At the time of Ziller's crash, the Reich Air Ministry had scheduled series production of 15-20 machines at the firm Gotha Waggonfabrik Flugzeugbau and the Klemm company had begun preparing to manufacture wing ribs and other parts when the war ended.

Horten had planned to arm the third prototype with cannons but the war ended before this airplane was finished. Unbeknownst to the Horten brothers, Gotha designers substantially altered Horten's original design when they built the V3 airframe. For example, they used a much larger nose wheel compared to the unit fitted to the V2 and Reimar speculated that the planned 1,000 kg (2,200 lb) bomb load may have influenced them but he believed that all of the alterations that they made were unnecessary.

The U.S. VIII Corps of General Patton's Third Army found the Horten 229 prototypes V3 through V6 at Friedrichsroda in April 1945. Horten had designed airframes V4 and V5 as single-seat night fighters and V6 would have become a two-seat night fighter trainer. V3 was 75 percent finished and nearest to completion of the four airframes. Army personnel removed it later and shipped it to the U.S., via the Royal Aircraft Establishment at Farnborough, England. Reports indicate the British displayed the jet during fall 1945 and eventually the incomplete center section arrived at Silver Hill (now the Paul E. Garber Facility in Suitland, Maryland ) about 1950. There is no evidence that the outer wing sections were recovered at Friedrichsroda but members of the 9th Air Force Air Disarmament Division found a pair of wings 121 km (75 miles) from this village and these might be the same pair now included with the Ho 229 V3.

Reimar and Walter Horten demonstrated that a fighter-class all-wing aircraft could successfully fly propelled by jet turbine engines but Ziller's crash and the end of the war prevented them from demonstrating the full potential of the configuration. The wing was clearly a bold and unusual design of considerable merit, particularly if Reimar actually aimed to design a stealthy bomber but as a tailless fighter-bomber armed with massive 30mm cannon placed wide apart in the center section, the wing would probably have been a poor gun platform and found little favor among fighter pilots. Walter argued rather strenuously with his brother to place a vertical stabilizer on this airplane. Like most of the so-called 'Nazi wonder weapons,' the Horten IX was an interesting concept that was poorly executed.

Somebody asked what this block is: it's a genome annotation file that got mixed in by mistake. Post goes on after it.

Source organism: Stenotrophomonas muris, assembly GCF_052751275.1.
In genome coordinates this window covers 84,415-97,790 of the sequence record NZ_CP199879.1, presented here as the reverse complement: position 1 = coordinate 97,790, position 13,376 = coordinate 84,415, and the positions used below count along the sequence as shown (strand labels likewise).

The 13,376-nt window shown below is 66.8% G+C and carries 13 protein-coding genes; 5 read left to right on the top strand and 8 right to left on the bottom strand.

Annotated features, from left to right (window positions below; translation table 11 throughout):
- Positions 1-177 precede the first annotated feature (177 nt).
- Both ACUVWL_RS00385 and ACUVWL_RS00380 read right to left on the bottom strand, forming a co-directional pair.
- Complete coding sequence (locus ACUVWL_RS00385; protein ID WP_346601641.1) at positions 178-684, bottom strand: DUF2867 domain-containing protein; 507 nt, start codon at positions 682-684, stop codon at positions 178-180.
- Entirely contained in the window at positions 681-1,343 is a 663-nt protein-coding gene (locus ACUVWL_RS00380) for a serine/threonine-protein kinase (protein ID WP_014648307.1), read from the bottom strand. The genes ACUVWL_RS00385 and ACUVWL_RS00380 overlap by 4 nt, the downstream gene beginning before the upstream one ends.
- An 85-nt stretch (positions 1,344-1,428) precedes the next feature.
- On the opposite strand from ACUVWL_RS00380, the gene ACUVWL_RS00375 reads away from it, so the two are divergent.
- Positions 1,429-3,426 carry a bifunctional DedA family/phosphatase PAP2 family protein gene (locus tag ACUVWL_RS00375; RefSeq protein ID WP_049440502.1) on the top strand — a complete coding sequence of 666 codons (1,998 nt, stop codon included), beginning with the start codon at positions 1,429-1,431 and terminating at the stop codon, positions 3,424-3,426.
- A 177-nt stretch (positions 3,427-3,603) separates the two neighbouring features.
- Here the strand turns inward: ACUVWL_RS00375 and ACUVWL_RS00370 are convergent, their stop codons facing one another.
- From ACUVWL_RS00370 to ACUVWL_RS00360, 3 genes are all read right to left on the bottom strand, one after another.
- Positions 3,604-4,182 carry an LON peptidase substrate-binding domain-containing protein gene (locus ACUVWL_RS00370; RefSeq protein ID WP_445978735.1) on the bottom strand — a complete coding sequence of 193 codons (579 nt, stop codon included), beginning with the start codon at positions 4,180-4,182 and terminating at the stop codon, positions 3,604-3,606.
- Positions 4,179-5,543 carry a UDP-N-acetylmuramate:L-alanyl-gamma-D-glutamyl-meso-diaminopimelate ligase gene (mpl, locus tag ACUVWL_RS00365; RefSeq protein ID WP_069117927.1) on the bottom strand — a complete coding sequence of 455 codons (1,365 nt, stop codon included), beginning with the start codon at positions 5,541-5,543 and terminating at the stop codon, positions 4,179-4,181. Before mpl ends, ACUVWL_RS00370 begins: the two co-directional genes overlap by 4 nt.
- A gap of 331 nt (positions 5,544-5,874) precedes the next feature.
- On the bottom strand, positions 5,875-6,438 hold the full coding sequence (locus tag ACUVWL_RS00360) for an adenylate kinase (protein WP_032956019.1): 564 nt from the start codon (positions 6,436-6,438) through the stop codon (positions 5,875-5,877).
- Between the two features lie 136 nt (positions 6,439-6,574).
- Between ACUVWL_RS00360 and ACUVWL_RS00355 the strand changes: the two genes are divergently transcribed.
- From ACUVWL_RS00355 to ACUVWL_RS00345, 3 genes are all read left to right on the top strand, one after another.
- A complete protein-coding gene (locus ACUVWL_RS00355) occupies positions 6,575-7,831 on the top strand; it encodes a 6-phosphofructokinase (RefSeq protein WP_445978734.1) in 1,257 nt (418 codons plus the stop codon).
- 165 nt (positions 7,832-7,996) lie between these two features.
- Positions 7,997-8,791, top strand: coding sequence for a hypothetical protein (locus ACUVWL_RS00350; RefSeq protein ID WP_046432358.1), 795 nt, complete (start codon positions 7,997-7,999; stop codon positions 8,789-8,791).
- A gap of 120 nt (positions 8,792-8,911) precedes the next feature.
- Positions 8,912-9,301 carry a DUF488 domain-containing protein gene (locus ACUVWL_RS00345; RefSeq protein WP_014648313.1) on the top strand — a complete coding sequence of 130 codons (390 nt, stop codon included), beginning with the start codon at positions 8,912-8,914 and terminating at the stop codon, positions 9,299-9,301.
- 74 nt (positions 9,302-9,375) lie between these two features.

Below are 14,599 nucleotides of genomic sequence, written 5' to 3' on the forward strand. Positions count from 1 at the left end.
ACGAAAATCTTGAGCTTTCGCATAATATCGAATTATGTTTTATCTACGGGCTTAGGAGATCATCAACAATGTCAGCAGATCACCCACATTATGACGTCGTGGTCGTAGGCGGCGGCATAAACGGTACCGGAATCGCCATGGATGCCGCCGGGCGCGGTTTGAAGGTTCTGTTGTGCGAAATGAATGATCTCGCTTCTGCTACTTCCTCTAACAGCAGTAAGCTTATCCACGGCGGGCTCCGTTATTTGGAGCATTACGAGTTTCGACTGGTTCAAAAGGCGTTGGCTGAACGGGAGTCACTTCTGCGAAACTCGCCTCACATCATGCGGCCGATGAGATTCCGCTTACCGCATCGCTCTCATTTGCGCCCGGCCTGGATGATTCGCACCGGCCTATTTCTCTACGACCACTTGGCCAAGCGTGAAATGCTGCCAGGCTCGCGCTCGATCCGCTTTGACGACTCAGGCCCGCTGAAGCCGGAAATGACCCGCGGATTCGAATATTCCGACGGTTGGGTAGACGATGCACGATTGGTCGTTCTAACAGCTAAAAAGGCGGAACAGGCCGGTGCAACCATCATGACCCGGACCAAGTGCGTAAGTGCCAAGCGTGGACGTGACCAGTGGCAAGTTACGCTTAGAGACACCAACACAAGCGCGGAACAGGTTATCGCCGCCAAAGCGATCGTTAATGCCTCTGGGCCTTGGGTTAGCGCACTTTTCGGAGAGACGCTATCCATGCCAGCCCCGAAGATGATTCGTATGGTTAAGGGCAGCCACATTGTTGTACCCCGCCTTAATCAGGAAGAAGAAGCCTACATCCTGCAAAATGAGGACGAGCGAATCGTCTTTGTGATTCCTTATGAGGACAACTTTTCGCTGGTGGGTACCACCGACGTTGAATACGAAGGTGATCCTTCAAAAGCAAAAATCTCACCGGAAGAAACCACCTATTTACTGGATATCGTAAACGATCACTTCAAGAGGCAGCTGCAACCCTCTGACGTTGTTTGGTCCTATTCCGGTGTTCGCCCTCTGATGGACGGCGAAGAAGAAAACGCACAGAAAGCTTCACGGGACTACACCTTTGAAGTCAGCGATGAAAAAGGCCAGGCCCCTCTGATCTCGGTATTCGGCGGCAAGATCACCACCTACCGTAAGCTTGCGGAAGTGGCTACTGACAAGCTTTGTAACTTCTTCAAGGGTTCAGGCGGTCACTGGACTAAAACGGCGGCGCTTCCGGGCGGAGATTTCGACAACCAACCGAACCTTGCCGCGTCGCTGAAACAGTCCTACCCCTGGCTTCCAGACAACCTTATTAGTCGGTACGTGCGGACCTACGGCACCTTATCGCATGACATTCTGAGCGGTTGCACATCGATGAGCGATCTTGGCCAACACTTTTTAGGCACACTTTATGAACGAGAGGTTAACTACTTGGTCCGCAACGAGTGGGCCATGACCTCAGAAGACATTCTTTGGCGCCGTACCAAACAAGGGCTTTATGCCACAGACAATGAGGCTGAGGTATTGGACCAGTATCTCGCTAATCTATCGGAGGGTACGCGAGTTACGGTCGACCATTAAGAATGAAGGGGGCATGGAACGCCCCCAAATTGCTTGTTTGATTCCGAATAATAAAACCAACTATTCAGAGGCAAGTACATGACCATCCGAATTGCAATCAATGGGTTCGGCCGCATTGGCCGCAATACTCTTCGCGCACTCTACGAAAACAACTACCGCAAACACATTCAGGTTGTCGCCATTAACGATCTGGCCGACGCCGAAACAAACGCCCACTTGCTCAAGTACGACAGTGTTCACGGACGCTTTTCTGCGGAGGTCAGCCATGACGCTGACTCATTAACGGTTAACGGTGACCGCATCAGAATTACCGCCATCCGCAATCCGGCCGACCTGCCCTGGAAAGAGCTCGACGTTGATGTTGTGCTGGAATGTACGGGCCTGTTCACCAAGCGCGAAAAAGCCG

Although the Garber Facility was closed to public tours in 2003, requests to view the extraordinary Horten Ho 229 V3 have continued to pour in to the Museum staff. Curators and restoration specialists hope to begin working on this artifact when the restoration shop complex is finished at the Steven F. Udvar-Hazy Center during the next several years.

Next the Horten 18 story.

To be continued.

I wrote to a magazine here in South Africa (WORLD AIRNEWS ) about the Horten 229 V3, but they made misstakes and just pissed me off so I told them, but ag ja they claimed that their info were correct. The response on that article were enormous and some even said that it should be brought to SA and restored here.

Here is a link to the magazine's website.


Horten 18 America Bomber Part 5

This comes from Luft 46.

In 1944 the RLM issued a requirement for an aircraft with a range of 11000 km (6835 miles) and a bomb load of 4000 kg (8818 lbs). This bomber was to be able to fly from Germany to New York City and back without refueling. Five of Germany's top aircraft companies had submitted designs, but none of them met the range requirements for this Amerika Bomber. Their proposals were redesigned and resubmitted at the second competition, but nothing had changed. The Hortens were not invited to submit a proposal because it was thought that they were only interested in fighter aircraft.